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With Persona 5 successfully living up to its hype in 2017 as the first all-new Persona game in nine years, the stage was set in 2018 for Dragon Quest XI to follow in similar footsteps as it had been nearly a decade since the last new main entry title came west. It’s safe to say that Dragon Quest XI: Echoes of an Elusive Age lived up to the hype. As RPGamer’s top turn-based RPG of 2018, not only did it meet expectations, it exceeded many of those set by even the oldest of long-time Dragon Quest fans and is introducing the series to many new fans along the way. Traditional turn-based battle systems may no longer be as ubiquitous in the bestselling games, but they’re far from a dying breed.
Dragon Quest XI moved away from the “build your own party” mechanic of some previous entries and back to an amazing cast of memorable characters all fantastically written and voiced. While the cast is predetermined, the new skill panel system is a refreshing change for the series and opens up multiple avenues of party customization, not the least of which are special skills available when characters become pepped up in combat. Combat in Dragon Quest XI also feels fresh as it changes the round-by-round command entry of other western releases in the series to character by character commands allowing for instantaneous responses to actions in battle without having to rely on the AI, though it is excellent. Meanwhile, albeit strictly from a presentation standpoint, characters move about the field in battle instead of being arranged in a single line. All of these changes are implemented in such a way that Dragon Quest XI does exactly what series creator Yuji Horii intended: it pays homage to what has always worked in the past while pushing the series forward to the future.
The Alliance Alive appeared on the scene this past year as the spiritual successor to The Legend of Legacy. This entry received a focus on story and improved the battle system immensely by expanding parties to up to five members and adding systems to reduce the randomness of character growth. The Alliance Alive uses the old random SaGa system of stat gains and skill acquisition but adds in a Talent Point system to augment it, making party building and growth a more customizable and planned affair. There are hilarious party members, such as a large mechanical duck and an overconfident penguin, while turn-based battles move quickly and some stat grows or skill is learned in virtually every encounter. RPGamers will be encouraged to get into “just one more battle” multiple times to see what they’re rewarded with next as they traverse a world with many distinct realms by sea, land, or sky.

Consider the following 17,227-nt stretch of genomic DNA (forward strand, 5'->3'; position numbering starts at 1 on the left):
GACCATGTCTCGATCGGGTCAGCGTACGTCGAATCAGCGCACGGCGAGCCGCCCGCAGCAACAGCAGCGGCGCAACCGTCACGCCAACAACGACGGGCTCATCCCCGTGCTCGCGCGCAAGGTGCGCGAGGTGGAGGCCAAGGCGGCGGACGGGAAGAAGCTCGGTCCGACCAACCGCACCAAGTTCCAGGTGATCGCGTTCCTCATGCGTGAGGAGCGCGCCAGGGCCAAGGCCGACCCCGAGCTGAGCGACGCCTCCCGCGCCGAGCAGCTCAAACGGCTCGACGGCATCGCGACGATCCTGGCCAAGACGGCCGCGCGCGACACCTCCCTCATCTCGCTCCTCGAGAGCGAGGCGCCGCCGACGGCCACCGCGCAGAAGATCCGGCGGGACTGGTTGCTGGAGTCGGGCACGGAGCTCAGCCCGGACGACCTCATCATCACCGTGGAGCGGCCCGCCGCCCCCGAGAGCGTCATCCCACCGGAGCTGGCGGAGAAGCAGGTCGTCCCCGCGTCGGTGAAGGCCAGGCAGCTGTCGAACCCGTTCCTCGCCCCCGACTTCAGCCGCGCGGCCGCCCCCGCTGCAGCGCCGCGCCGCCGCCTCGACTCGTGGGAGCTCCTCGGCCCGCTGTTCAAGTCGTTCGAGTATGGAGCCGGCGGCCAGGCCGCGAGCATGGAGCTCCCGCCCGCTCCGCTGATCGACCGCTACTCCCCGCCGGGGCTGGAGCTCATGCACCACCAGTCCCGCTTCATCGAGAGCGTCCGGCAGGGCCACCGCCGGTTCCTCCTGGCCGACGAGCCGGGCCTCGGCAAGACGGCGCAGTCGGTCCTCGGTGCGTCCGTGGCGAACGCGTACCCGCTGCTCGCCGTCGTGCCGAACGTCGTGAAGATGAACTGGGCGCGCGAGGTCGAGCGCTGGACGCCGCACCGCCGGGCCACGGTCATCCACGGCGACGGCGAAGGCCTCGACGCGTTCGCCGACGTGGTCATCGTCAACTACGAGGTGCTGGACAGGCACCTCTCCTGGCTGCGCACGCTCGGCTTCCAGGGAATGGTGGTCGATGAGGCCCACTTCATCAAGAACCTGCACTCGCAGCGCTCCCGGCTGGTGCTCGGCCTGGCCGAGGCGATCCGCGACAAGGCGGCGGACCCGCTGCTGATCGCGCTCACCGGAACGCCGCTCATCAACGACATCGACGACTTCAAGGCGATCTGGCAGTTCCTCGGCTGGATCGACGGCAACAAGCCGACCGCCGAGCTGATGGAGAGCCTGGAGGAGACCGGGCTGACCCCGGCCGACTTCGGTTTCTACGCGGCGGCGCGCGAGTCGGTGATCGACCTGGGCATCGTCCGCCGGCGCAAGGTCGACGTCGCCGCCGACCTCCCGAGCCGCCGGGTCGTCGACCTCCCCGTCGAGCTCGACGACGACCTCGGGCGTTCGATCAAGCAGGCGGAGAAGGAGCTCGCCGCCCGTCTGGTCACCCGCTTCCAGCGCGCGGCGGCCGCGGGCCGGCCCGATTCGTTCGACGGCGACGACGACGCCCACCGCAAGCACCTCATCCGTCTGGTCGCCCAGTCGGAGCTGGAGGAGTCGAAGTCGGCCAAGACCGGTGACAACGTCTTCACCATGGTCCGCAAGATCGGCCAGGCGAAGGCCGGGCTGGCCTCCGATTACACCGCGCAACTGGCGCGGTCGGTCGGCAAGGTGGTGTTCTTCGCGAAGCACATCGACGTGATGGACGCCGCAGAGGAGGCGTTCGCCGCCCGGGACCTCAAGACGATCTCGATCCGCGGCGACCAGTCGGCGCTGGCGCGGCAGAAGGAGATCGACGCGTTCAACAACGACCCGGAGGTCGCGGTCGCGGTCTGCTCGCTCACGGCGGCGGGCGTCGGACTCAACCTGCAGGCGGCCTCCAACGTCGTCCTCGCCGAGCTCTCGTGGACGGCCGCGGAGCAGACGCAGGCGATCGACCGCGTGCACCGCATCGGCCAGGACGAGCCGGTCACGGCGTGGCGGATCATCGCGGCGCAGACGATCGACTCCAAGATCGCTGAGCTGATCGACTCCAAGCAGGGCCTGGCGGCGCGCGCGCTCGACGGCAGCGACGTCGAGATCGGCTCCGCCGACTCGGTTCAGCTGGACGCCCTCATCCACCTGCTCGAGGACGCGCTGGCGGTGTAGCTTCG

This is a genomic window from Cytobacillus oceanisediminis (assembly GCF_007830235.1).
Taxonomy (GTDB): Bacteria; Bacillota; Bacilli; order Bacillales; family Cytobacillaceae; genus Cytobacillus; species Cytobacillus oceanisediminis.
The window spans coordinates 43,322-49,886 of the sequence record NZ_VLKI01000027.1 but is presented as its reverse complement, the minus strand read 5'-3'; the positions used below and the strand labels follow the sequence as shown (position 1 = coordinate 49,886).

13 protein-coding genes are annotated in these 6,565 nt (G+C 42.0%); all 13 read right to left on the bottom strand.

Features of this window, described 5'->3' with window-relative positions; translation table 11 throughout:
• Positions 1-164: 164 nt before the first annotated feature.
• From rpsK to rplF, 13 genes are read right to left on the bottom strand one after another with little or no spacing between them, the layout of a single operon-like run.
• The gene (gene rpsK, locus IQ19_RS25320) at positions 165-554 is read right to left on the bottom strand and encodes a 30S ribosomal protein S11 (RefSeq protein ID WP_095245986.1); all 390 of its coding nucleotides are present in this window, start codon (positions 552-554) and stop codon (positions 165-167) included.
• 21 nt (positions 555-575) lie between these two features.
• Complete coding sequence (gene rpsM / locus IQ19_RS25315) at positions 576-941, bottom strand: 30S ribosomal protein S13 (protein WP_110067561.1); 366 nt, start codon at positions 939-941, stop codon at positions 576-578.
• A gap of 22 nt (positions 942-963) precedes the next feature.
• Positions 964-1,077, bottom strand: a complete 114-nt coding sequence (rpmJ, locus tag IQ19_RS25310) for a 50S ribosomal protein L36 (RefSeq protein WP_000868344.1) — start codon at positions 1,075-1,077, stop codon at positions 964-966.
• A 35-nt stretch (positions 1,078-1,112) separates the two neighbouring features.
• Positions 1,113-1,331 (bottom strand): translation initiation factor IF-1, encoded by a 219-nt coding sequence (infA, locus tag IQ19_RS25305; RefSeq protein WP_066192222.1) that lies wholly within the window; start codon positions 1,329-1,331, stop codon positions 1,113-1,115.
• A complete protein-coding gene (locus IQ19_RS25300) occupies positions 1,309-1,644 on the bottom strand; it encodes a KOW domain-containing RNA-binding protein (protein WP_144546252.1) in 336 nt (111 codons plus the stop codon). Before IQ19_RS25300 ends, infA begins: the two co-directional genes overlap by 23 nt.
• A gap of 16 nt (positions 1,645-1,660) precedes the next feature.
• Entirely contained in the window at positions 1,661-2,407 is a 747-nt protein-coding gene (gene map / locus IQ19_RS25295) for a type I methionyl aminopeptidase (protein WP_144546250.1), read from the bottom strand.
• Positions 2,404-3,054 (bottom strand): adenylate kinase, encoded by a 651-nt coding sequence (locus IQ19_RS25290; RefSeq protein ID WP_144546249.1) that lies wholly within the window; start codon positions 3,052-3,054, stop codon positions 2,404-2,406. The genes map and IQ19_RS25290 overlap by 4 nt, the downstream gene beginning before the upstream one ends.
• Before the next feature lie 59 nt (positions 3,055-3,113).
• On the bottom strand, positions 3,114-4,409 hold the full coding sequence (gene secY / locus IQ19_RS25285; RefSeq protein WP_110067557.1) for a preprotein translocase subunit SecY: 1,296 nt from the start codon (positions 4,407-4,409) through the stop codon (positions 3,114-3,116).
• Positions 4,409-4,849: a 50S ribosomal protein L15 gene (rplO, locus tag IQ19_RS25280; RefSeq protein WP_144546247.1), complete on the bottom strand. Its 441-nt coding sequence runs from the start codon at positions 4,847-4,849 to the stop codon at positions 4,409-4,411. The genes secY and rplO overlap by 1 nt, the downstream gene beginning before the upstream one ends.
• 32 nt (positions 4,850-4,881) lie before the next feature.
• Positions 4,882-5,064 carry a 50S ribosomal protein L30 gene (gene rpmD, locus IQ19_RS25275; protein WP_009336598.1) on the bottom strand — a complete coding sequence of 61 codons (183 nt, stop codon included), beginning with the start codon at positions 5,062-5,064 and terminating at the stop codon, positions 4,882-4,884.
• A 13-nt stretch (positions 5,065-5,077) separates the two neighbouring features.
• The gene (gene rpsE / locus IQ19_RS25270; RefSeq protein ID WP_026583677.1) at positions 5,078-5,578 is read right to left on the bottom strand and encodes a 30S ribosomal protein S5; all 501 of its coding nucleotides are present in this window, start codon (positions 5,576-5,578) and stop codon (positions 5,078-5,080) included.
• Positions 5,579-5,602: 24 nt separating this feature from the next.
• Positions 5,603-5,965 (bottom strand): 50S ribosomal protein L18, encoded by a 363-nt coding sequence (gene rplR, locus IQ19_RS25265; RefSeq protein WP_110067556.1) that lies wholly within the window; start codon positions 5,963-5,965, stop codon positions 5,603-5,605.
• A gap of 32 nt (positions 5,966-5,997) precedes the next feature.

Pokémon fans have eagerly waited for the beloved franchise to make its debut on the Switch. The two Let’s Go titles are a nice appetizer until Nintendo releases a main entry in the series. Pokémon Let’s Go is a spiritual remake of Pokémon Yellow, taking place in the Kanto region, with the game’s original gym leaders and story intact. Random battles are gone this time around, with wild Pokémon visible on each route, caught with the Joy-Con motion controls. Catching a favorite pocket monster will require a good throwing arm, and a TON of Pokéballs. Trainer battles on the other hand remain the same. Splitting the catching and fighting mechanics is a welcome change to the series, no longer requiring trainers to waste resources on random fights. Battling other trainers feels immensely satisfying all the way through the gyms and Elite Four. Let’s Go also introduces Master Trainers that specialize in one specific Pokémon species. Offering a unique challenge for Pokémon veterans, trainers must have that specific Pokémon to challenge them. This fresh take on an old favorite is just what the Pokémon series needed while we wait for generation eight.
by Matt Masem and Kelley Ryan